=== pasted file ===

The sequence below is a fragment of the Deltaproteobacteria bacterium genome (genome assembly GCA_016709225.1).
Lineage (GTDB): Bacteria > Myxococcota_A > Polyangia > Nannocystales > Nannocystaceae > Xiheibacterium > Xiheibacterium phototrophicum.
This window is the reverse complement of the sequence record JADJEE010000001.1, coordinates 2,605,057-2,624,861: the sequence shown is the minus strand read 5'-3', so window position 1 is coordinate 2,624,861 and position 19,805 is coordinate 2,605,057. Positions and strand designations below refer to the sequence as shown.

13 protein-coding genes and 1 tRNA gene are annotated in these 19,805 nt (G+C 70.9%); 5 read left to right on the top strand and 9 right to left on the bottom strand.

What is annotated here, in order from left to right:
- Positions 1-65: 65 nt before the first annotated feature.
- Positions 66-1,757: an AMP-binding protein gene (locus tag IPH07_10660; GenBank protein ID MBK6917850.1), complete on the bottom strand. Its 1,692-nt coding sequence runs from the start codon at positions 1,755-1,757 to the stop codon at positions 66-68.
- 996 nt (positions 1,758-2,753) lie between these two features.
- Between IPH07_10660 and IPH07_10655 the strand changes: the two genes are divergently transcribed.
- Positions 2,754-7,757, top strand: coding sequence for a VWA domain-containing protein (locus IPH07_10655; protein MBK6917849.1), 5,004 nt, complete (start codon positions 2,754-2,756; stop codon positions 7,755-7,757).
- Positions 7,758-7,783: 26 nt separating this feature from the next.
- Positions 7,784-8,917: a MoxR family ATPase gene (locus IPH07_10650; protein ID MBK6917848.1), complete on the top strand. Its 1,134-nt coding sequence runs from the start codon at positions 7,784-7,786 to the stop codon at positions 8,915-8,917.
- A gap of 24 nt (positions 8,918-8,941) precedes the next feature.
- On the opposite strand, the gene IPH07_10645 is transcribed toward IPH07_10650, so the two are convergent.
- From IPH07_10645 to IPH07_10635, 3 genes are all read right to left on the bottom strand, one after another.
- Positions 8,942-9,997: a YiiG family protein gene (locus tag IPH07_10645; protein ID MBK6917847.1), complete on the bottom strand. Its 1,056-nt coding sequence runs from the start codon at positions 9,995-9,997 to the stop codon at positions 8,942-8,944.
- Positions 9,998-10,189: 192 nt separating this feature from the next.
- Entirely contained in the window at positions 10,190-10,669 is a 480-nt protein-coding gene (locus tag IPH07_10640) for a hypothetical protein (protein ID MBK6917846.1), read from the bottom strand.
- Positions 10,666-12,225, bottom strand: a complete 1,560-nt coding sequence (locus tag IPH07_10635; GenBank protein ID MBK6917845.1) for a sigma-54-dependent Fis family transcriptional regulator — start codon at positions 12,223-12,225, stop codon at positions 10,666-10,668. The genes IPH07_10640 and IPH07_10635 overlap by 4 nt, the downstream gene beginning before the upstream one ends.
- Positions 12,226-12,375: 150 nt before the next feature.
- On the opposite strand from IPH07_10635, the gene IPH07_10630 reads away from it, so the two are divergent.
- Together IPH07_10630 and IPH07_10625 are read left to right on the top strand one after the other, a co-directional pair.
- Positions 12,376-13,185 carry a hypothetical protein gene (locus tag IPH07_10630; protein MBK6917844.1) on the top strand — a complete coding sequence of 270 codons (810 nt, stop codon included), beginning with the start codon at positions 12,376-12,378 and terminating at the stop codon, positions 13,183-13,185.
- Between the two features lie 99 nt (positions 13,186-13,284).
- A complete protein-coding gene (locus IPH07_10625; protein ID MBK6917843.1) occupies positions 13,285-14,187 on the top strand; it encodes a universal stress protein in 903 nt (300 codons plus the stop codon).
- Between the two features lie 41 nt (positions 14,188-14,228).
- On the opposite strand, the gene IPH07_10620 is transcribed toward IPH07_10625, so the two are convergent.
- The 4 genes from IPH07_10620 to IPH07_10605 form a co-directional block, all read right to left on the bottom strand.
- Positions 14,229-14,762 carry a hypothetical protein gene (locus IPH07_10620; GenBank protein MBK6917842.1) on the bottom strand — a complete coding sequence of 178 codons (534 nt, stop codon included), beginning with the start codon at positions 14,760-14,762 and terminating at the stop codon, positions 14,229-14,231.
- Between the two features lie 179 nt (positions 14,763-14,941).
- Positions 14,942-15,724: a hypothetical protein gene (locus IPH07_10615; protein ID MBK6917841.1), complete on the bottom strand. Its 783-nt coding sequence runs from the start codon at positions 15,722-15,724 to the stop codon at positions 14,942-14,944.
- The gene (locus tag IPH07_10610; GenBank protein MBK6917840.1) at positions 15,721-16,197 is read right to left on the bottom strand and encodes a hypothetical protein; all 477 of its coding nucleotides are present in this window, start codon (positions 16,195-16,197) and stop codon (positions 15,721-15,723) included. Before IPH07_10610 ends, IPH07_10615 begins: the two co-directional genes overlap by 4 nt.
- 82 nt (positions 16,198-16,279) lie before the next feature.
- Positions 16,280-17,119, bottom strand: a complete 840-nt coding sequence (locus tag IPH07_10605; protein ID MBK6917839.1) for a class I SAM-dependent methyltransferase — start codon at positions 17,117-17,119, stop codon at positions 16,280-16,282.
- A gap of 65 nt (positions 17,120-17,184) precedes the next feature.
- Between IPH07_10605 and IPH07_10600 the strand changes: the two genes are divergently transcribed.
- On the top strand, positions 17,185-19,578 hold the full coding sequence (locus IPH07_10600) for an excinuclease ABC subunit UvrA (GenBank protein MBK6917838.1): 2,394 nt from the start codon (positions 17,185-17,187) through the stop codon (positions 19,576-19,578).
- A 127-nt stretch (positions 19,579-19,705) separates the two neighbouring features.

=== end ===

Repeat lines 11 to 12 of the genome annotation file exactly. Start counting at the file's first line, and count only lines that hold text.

- Positions 7,758-7,783: 26 nt separating this feature from the next.
- Positions 7,784-8,917: a MoxR family ATPase gene (locus IPH07_10650; protein ID MBK6917848.1), complete on the top strand. Its 1,134-nt coding sequence runs from the start codon at positions 7,784-7,786 to the stop codon at positions 8,915-8,917.